More than ever before, the impact of COVID-19 has the value of education called into question. While an advanced degree can lead to increased debt and other concerns (according to CNBC), the data shows increases in outcomes for masters graduates.
Here are five interesting facts about the more than eight million U.S adults who hold a masters degree:
1. Where do they live?
Over 20 percent of all masters graduates in the United States live in New York and California. Texas and Florida combine for an additional 13 percent.
2. Where is the highest concentration?
3.1 percent of all masters graduates call Washington D.C. home. What's even more compelling is that D.C. has the greatest number of masters degrees per-capita while only 0.2 percent of the U.S. population live there.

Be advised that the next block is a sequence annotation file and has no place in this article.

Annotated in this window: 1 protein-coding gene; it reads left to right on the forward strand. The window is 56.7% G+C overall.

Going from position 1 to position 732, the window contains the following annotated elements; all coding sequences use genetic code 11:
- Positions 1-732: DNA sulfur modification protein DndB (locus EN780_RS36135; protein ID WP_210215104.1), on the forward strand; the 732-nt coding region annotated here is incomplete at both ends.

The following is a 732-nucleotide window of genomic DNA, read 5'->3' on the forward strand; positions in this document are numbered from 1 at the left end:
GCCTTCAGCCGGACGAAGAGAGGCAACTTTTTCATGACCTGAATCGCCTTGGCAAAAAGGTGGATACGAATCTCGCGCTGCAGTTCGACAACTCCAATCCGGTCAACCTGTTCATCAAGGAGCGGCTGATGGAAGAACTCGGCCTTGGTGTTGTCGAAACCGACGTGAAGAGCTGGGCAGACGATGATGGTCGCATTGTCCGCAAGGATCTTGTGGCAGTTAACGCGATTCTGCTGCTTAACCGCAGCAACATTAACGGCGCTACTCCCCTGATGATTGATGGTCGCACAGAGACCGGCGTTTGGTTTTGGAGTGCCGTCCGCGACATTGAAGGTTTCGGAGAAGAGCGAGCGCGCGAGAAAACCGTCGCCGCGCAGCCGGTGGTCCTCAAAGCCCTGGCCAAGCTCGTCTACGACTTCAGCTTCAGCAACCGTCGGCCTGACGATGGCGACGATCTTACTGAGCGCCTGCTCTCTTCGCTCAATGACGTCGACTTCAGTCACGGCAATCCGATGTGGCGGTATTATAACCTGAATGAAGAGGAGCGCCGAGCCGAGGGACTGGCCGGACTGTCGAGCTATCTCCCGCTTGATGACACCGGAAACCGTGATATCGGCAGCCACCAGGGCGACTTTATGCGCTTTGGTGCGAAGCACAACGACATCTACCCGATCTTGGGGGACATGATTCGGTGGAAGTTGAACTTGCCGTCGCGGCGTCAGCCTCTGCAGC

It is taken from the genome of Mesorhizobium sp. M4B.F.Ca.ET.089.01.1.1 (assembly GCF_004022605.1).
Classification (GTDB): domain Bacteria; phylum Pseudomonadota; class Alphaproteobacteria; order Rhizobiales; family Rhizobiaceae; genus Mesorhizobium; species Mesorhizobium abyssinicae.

3. What do they make?
The average salary for all U.S. adults with masters degrees from the past decade is $74,617. Compare this to bachelors’ graduates from the past decade at $58,206. This is a 22 percent increase in average salary.
4. What are the most common fields of study?
The most common masters degrees in the past 10 years include: education, business administration/management, psychology, accounting and nursing.
5. What are the most common skills?
Management skills are prevalent amongst masters graduates in the United States and lead to higher average salary. These include program management, strategic planning, business process management, project management and software development processes.
What are the questions you are hearing from college students as they consider graduate school? What has your experience been with post-bachelors education?
Data retrieved from CrowdSegment.